INFOGRAPHIC CREATED BY PAUL EICHENHOLTZ/Golden Gate Xpress
Gov. Gavin Newsom halted the death penalty on March 13, granting a reprieve to 737 inmates on death row while closing San Quentin State
Prison’s execution chamber and calling for an end to the state’s lethal injection protocol.
Newsom’s executive order placed a moratorium on the death penalty. California spent $5 billion on capital punishment and executed 13
people since 1978, with the last state execution performed in 2006, according to the governor’s press release.
SF State senior and prelaw student Steven Abundis spent six years in prison before attending college through the admissions programProject Rebound.
Abundis said the death penalty should be removed since no one has been executed in 13 years.
“People have just been piling in on death row and remaining stagnant, so you can only imagine what those inmates are going through and experiencing,” Abundis said. “[They’re] fighting for their lives so that they don’t get executed.”
Newsom recalled a conversation he had with lawyer and social justice activist Bryan Stevenson during his announcement last month in which Stevenson said, “It’s not a question of the death penalty and whether people deserve to die for their heinous acts, it’s a question of whether
we have the right to kill.”
Newsom said he doesn’t believe society has that right.
“If you rape, we don’t rape. I think if someone kills, we don’t kill. We’re better than that,” Newsom said.
Abundis said while there are some inmates who deserve their sentences, there are many others who deserve a second chance on a case-by-case basis.
“Some could have been falsely accused,” Abundis said. “Somebody could have actually deserved their sentence, but none of us will actually know what’s going through their minds while [they’re] trying to be rehabilitated.”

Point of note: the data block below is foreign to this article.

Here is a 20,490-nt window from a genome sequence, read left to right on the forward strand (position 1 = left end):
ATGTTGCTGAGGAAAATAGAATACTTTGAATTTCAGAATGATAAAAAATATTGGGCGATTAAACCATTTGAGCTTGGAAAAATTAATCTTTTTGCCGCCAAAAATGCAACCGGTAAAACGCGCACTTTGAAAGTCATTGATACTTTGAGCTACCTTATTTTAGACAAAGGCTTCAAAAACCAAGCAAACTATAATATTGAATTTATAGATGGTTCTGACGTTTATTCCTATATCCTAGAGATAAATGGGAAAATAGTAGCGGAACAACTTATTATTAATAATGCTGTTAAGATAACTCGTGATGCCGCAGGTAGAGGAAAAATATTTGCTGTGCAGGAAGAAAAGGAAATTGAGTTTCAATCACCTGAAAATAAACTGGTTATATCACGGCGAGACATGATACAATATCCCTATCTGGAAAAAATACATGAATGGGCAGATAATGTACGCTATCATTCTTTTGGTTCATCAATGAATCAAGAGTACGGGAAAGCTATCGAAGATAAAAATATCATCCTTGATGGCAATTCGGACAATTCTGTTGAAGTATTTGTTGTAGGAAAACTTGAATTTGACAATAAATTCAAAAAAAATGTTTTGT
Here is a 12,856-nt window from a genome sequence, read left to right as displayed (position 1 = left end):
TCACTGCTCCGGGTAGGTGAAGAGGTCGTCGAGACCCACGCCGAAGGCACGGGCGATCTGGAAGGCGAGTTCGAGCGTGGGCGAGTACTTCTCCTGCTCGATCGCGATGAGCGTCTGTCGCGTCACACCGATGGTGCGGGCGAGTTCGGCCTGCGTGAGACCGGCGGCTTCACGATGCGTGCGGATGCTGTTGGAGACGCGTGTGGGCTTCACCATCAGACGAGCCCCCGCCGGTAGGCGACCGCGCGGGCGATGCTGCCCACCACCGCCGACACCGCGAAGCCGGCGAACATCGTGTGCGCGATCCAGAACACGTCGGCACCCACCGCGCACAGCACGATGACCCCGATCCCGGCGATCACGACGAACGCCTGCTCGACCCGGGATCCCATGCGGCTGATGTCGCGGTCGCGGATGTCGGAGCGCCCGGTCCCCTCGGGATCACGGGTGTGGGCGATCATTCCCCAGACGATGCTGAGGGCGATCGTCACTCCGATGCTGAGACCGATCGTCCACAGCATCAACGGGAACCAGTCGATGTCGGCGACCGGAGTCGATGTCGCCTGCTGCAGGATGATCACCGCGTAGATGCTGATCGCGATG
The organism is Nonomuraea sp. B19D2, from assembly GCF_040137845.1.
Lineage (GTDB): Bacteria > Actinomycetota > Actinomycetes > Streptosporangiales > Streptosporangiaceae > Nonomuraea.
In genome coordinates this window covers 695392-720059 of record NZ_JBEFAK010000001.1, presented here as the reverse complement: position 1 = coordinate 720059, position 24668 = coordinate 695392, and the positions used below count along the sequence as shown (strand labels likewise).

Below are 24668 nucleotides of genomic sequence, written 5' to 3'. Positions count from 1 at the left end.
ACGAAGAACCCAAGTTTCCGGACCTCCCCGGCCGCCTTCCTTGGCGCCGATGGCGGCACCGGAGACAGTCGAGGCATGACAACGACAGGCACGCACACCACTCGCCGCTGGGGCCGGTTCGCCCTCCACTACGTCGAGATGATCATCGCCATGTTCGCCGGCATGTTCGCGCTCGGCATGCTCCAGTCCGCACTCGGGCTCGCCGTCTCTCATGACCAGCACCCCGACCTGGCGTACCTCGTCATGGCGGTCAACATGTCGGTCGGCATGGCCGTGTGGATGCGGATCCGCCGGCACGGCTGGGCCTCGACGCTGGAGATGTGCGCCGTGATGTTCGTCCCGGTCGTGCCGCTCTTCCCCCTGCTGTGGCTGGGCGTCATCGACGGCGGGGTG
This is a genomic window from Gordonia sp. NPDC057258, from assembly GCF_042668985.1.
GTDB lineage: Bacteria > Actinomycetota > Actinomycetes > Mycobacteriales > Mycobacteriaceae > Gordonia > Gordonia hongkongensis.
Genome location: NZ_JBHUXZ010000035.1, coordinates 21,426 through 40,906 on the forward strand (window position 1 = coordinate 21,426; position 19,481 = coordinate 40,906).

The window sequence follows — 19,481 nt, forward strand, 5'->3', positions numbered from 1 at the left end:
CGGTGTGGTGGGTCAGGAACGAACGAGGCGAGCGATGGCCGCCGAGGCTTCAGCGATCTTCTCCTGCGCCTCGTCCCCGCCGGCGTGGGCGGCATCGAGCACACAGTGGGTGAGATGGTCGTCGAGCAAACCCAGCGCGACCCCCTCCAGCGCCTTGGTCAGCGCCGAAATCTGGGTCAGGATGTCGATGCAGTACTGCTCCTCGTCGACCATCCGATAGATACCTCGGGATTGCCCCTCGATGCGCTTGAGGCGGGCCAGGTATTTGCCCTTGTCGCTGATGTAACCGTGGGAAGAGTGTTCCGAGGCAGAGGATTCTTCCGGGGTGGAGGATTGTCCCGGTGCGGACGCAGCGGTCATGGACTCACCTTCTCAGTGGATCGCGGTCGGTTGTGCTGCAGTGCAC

Around 54 percent of Americans are in favor of the death penalty for murder, while only 39 percent are expressly opposed to it, according to
a 2018 Pew Research Study.
Death Penalty Focus is a non-profit organization based in San Francisco committed to eliminating the death penalty. DPF spent decades “highlighting the problems with the state’s death penalty system—its racism, its classism, how it forces victims’ families to relive their trauma
over and over again in courts and in front of the media,” according to DPF Senior Advocacy Director David Crawford.
Crawford said he is hopeful that the decision to halt the death penalty will become a permanent law.
“The electorate is becoming younger, more diverse and more informed about the [harm] mass incarceration has caused to our communities,
particularly poor working-class communities of color,” Crawford said.
DPF staff said they were pleased to hear about Newsom’s decision. Last year they launched a campaign asking former Gov. Jerry Brown to
take similar action, but were unsuccessful.
“With nearly 740 people on death row, the system is so clearly broken,” DPF President Mike Farrell said in an email. “It’s time to start fixing
the problem. We appreciate the thought and care that went into this decision.”
DPF Communications Director Mary Delucco said opponents of Newsom’s stance on the death penalty should consider the consequences
of capital punishment.
“There are almost 740 men and women on California’s death row. Do death penalty supporters really believe the state should kill 740
men and women?” Delucco asked. “If we killed one a day it would take two-plus years to execute them all. Does that sound like something a civilized society would want or would do?”
“This system is broken. This barbaric punishment has no place in a civilized society,” Delucco said.